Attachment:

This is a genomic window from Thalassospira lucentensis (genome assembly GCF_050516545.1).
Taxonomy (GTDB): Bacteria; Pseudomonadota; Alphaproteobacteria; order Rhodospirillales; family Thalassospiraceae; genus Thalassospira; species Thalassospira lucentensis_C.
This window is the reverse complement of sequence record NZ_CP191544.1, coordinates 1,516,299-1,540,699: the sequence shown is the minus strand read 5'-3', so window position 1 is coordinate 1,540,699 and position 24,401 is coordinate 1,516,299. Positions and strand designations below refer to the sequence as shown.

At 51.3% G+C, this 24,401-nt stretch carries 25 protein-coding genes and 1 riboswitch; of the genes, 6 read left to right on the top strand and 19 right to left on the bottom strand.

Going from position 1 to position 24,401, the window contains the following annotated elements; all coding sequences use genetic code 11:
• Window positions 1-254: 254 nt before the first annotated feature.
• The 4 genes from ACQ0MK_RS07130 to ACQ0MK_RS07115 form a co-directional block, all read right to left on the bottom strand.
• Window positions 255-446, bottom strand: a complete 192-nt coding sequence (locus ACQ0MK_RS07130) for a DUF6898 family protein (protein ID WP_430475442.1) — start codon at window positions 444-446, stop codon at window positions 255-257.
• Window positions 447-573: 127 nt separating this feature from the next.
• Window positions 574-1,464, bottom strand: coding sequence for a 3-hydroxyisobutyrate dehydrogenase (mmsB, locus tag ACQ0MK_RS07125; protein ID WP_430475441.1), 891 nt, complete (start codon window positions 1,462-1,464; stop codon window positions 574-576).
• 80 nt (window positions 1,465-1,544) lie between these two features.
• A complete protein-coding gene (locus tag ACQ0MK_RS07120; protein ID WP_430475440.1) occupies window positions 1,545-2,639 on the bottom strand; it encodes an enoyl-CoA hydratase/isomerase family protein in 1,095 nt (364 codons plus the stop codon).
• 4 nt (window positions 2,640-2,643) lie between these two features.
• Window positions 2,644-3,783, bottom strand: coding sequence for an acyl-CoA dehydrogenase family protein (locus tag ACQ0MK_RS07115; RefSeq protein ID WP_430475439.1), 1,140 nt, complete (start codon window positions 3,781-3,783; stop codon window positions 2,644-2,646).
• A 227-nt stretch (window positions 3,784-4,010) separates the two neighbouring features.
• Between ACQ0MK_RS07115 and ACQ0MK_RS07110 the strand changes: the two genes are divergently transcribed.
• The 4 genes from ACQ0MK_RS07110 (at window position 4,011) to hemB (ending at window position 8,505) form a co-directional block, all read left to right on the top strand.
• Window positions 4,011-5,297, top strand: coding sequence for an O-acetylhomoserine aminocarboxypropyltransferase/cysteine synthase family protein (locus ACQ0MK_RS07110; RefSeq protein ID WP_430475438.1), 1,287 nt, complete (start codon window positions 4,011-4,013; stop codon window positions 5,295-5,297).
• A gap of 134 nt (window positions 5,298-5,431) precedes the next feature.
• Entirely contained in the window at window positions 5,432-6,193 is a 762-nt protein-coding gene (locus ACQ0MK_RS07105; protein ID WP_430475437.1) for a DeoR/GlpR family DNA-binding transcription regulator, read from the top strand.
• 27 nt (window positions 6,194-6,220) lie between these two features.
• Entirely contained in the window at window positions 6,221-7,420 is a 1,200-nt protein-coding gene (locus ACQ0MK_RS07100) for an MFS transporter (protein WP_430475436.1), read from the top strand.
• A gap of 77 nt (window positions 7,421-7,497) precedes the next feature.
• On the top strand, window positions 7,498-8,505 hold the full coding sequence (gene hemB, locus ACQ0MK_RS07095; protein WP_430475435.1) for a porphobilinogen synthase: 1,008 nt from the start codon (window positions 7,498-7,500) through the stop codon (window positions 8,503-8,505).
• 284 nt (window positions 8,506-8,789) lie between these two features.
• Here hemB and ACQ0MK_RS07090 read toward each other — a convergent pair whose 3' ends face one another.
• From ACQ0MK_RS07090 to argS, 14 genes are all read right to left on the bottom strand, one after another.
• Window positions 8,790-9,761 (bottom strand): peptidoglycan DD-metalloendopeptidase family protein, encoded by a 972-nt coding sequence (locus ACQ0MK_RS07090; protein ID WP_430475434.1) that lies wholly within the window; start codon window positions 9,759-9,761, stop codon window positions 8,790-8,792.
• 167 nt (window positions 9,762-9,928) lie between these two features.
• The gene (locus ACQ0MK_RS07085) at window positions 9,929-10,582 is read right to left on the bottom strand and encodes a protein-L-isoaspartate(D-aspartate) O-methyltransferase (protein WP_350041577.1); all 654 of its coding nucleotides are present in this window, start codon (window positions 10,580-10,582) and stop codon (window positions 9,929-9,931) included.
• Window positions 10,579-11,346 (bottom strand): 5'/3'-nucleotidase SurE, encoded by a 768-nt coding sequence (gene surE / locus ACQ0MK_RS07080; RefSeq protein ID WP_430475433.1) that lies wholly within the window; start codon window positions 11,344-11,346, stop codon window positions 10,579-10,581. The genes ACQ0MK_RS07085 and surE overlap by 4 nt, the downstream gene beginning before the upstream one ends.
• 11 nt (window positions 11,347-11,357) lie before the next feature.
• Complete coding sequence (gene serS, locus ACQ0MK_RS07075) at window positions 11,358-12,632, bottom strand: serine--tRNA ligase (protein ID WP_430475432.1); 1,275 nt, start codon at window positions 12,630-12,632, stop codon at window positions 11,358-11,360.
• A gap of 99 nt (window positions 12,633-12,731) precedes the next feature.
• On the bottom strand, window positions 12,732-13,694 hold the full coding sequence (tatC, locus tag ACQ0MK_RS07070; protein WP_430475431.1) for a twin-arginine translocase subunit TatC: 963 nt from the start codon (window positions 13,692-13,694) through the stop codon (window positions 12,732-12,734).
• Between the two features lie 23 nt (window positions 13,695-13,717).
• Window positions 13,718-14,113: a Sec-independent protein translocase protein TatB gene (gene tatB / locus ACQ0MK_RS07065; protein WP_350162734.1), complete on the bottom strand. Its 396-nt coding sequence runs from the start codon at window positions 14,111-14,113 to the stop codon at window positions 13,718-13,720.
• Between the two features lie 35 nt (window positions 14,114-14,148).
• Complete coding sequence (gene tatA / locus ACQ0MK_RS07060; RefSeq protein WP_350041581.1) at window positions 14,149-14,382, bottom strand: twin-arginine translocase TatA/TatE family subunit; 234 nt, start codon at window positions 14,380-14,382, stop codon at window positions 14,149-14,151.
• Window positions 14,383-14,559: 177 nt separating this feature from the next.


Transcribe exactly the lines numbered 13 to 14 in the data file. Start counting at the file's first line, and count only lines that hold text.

• 4 nt (window positions 2,640-2,643) lie between these two features.
• Window positions 2,644-3,783, bottom strand: coding sequence for an acyl-CoA dehydrogenase family protein (locus tag ACQ0MK_RS07115; RefSeq protein ID WP_430475439.1), 1,140 nt, complete (start codon window positions 3,781-3,783; stop codon window positions 2,644-2,646).